More Than Good Enough: 3 Ways Chromebooks Beat Windows Laptops

Why my Chromebook continues to be a useful tool despite being surrounded by "far more capable" machines.

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No matter how good Chromebooks get, they’ll never get respect in some tech circles.

That much became clear this week when several tech writers, including Paul Thurrott and ZDNet’s Larry Seltzer, came out bashing Google’s browser-based operating system. They cannot understand why anyone would want one of these lightweight laptops, even as PC makers continue to release more of them.

One particular line of thinking from Thurrott is typical among Chromebook detractors:

To be perfectly clear, there is absolutely nothing that one can do with Chrome OS, the “operating system” that powers Chromebooks, that one couldn’t do—and in many ways do more efficiently—using a normal Windows laptop or Ultrabook. All you need to do is install the free Chrome web browser. (And since Windows PCs are otherwise far more capable than Chromebooks, the resulting machine would be far more useful and valuable.)

I’ve already seen some good responses from GigaOM’s Kevin Tofel and ZDNet’s James Kendrick, who both dispute the notion that more features always make for a better experience.

But I wanted to chime in with some specific examples of where Chromebooks actually excel over Windows laptops. These aren’t simply cases where a Chromebook is a “good enough” computer for cheap. These are areas where installing Chrome on a comprably priced Windows laptop results in a worse experience than a Chromebook:

Solid State by Default

If you’ve got a few minutes, try and find a sub-$300 Windows laptop with solid state storage on Best Buy or Amazon.

Actually, don’t bother, because you won’t find anything. Windows is a large operating system, gobbling up 16 GB of space, and that’s before PC vendors start piling on the bloatware. While ChromeOS can fit on a 16 GB solid state drive with plenty of room to spare for files and apps — yes, Chrome has apps now — Windows PC makers must choose between more expensive SSDs or cheaper hard disc drives. They almost always pick the latter.

Maybe a roomy hard drive is what you want. That’s cool. But if you prefer the speed and durability of solid state — and your bigger files are stashed on an external drive, another computer or a cloud storage service — it’s much easier to get solid state on a Chromebook than on a low-cost Windows laptop.

Faster Access to Web Apps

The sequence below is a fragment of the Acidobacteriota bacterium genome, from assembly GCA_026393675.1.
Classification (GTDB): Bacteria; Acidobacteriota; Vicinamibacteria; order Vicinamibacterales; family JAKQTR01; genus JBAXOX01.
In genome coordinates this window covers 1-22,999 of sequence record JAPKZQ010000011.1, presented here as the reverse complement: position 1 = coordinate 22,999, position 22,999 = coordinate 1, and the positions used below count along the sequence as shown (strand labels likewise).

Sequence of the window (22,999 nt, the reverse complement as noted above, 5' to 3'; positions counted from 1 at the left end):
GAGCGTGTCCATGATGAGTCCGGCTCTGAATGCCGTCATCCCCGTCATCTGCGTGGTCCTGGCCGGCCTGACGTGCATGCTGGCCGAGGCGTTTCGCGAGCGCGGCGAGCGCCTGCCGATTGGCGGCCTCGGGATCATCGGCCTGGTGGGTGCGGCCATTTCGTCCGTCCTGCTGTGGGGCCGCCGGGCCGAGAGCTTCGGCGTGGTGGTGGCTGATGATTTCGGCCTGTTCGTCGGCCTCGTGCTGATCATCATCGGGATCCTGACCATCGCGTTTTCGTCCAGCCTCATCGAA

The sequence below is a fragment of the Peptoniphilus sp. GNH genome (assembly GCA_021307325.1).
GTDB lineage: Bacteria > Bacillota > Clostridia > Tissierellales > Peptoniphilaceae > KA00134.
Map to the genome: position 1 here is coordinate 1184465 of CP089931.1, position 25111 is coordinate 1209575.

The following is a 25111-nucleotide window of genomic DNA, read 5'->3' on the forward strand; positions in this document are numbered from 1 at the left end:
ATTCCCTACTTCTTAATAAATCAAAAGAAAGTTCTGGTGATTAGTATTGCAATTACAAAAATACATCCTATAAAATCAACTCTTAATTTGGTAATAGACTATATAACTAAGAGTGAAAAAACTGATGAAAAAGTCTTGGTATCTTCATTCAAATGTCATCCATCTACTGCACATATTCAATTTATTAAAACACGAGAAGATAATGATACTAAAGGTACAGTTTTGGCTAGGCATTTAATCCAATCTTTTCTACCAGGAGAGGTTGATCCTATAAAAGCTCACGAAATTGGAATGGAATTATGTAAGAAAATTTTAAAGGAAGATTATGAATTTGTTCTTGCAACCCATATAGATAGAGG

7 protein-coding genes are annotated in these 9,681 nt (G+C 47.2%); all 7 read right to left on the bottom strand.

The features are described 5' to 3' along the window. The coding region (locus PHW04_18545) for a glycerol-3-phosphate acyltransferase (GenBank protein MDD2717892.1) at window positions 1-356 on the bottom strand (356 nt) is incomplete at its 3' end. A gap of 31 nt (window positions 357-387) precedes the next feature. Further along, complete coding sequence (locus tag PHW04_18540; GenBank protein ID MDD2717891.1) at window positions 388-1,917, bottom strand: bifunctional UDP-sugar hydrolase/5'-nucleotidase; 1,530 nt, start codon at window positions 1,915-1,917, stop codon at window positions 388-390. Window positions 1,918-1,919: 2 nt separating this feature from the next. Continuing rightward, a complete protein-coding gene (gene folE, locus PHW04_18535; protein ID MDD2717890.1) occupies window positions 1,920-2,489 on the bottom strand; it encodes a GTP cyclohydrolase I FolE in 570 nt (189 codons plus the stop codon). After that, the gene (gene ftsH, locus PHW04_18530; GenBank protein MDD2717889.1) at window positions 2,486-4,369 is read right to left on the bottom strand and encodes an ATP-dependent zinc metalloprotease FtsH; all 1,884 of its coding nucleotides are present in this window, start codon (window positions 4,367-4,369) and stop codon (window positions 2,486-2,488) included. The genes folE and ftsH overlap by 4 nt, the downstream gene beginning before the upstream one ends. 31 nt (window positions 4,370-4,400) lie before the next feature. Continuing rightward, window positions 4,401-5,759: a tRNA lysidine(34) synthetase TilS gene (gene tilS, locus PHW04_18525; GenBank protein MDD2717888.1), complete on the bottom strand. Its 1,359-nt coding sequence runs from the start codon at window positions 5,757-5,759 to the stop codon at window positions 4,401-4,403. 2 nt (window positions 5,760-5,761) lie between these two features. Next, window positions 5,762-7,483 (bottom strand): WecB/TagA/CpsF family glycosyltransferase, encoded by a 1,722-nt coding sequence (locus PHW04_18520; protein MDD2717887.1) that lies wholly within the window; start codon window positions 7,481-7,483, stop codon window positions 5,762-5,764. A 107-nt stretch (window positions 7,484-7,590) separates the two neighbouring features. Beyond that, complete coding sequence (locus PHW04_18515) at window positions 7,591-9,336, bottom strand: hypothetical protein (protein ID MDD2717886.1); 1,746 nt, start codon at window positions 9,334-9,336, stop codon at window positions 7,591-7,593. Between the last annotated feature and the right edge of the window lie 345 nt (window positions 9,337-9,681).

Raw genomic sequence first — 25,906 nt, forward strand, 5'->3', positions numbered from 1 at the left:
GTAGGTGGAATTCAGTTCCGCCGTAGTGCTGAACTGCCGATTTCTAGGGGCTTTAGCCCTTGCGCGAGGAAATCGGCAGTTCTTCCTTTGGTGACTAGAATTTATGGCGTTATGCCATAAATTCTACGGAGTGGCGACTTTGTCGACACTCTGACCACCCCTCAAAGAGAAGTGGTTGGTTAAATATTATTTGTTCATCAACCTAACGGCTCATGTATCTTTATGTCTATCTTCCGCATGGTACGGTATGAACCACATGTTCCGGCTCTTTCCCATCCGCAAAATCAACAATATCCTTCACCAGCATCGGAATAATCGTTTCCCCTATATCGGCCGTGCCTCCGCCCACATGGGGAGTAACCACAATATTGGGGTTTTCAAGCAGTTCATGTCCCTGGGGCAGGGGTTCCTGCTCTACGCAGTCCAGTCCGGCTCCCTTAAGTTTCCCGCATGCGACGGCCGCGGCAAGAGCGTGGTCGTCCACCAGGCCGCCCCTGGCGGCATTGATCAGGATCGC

Much like the Windows desktop, Chromebooks have a taskbar where you can pin your favorite apps and switch between browser windows. But on a Chromebook, the taskbar is designed around web apps, and it works much better for this purpose than Chrome for Windows.



Here’s an example: If you have Gmail pinned to your Chromebook’s taskbar, and it’s already open in a browser tab somewhere, clicking on the taskbar icon takes you straight to that open tab. It’s an elegant way to jump back to that app, even when it’s buried in another window.

The way Windows handles pinned Chrome apps is much, much worse. You can pin the Gmail app to the Windows taskbar, but clicking on it always opens Gmail in a new tab, rather than jumping to an existing Gmail tab. And on my Surface Pro 2, it also creates a separate blank tab in a new window, which I have to then close. The pinned app system in Windows is basically unusable. That means I can’t get to my favorite web apps in Windows as efficiently as I can on a Chromebook.

Purpose-Built Keyboards

I’ve mentioned this point in a previous Chromebook story, but Windows keyboards carry a lot of baggage. Most people don’t need Function keys and Caps Lock, but they remain a standard feature on Windows keyboards.

Chromebook Keys

Chromebook keyboards are designed for web browsing. There’s a search key in place of caps lock, and buttons for forward, back, reload and full screen where the Function keys would typically reside. No more baggage.

This may be hard to understand for power users like Thurrott, who have mastered every Windows keyboard shortcut, but for a novice user it’s harder to remember Windows Key + Q for search than it is to look at a keyboard and see the big fat search button. At least Microsoft’s Surface Type Cover and Touch Cover have some smarter shortcuts built-in, but that’s the exception, not the rule.

I could dive into other examples of where Chromebooks excel, like the lack of bloatware, or the fact that you don’t need routine anti-malware updates (or any anti-virus software at all). But those would fall into the “less is more” category that folks like Kendrick and Tofel have covered already. Instead I wanted to focus on a few features that make Chromebooks faster and more efficient than a Windows machine, not just less of a hassle.

That’s not to say everyone should use a Chromebook, or that all your computing needs can be served by one. I recently bought a Surface Pro 2 specifically for those scenarios where I need more than just a browser-based operating system. But for all the reasons listed above, my Chromebook continues to be a useful tool despite being surrounded by “far more capable” machines.